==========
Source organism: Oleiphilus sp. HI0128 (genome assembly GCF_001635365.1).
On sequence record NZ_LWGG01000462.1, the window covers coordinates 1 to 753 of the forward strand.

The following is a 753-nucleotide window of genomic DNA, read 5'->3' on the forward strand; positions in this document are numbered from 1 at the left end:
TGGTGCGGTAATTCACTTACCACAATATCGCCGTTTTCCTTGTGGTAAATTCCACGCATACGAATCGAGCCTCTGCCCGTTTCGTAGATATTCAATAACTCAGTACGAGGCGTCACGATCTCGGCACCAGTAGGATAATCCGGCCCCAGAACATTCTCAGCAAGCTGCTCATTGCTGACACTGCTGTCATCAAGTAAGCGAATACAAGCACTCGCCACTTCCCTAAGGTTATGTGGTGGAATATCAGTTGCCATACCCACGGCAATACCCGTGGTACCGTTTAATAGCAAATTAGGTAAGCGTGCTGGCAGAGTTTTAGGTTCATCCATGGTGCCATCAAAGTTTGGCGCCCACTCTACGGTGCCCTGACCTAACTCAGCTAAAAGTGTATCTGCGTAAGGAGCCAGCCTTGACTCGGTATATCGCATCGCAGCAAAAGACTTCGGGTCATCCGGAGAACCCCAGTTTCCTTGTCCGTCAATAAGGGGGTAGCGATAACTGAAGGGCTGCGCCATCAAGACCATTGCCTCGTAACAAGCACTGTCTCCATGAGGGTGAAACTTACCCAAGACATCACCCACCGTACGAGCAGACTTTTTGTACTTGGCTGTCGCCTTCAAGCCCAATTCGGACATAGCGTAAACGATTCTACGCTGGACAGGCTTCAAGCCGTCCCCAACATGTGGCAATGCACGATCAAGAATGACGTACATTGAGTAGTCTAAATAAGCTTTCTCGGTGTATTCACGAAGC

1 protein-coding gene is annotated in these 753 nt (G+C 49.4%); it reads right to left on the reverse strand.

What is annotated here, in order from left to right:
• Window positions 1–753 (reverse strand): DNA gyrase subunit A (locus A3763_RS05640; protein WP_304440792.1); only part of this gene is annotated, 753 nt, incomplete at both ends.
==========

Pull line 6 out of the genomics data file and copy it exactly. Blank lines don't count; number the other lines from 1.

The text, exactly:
What is annotated here, in order from left to right: